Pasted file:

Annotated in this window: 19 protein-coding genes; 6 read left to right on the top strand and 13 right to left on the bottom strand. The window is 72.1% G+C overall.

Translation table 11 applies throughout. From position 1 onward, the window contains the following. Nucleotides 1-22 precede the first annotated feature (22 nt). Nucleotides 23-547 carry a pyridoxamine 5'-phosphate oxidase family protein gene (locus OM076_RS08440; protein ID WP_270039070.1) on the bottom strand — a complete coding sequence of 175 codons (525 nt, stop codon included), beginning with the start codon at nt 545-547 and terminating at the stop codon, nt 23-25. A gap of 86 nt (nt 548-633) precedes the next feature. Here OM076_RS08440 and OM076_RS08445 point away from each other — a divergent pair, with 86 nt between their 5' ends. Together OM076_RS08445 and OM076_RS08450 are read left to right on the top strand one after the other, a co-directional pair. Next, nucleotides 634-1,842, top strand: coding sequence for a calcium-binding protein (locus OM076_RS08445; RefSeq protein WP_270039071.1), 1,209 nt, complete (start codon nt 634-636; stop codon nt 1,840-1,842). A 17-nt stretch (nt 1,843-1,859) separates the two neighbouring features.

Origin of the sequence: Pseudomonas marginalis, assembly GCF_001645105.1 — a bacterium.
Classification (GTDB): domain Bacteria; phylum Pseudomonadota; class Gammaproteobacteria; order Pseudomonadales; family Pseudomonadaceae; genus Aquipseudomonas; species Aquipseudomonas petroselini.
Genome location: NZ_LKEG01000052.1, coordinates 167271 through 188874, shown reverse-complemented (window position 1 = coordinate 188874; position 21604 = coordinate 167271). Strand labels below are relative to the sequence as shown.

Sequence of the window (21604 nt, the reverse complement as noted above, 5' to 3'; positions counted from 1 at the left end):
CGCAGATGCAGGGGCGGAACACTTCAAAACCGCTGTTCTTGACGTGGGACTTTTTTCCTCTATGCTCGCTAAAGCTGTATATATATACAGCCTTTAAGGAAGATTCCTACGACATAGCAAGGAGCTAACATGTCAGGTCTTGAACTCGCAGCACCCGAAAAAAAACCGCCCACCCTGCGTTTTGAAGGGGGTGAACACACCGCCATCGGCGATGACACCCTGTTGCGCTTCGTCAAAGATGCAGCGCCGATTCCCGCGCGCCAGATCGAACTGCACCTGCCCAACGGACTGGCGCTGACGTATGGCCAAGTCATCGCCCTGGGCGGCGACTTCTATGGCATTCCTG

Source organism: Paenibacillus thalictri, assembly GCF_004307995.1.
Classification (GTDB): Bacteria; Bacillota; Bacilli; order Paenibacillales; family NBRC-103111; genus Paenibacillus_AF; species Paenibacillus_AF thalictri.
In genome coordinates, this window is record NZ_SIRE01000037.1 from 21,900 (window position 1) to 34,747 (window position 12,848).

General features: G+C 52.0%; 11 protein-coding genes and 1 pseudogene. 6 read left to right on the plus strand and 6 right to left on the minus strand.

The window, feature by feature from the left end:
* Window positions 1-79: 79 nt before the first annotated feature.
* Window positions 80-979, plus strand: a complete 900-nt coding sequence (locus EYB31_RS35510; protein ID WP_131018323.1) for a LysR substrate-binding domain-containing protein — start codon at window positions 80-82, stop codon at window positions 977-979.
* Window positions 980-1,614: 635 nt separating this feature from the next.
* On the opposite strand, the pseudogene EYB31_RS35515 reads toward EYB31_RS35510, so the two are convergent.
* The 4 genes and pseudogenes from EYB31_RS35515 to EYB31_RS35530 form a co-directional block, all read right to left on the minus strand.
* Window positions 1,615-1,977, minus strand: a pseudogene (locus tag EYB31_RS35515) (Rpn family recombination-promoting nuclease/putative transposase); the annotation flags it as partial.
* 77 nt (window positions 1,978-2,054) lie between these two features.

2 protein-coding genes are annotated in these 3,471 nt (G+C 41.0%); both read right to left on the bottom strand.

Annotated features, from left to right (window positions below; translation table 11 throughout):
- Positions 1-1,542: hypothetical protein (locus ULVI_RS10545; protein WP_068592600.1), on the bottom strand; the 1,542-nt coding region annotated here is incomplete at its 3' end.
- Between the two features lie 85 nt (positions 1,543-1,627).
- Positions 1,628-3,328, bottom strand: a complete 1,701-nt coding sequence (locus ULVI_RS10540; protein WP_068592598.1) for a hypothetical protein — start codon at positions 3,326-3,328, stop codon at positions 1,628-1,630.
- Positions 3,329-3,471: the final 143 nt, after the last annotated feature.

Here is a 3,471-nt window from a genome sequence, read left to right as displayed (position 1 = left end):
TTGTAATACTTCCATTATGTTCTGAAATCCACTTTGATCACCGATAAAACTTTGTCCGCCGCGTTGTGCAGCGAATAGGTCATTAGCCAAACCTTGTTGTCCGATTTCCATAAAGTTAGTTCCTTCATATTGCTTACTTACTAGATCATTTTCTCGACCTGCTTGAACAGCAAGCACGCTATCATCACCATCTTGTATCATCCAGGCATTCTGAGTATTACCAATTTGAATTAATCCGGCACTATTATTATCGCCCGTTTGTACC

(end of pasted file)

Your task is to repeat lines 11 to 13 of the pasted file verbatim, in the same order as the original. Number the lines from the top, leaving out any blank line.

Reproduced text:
General features: G+C 52.0%; 11 protein-coding genes and 1 pseudogene. 6 read left to right on the plus strand and 6 right to left on the minus strand.

The window, feature by feature from the left end:
* Window positions 1-79: 79 nt before the first annotated feature.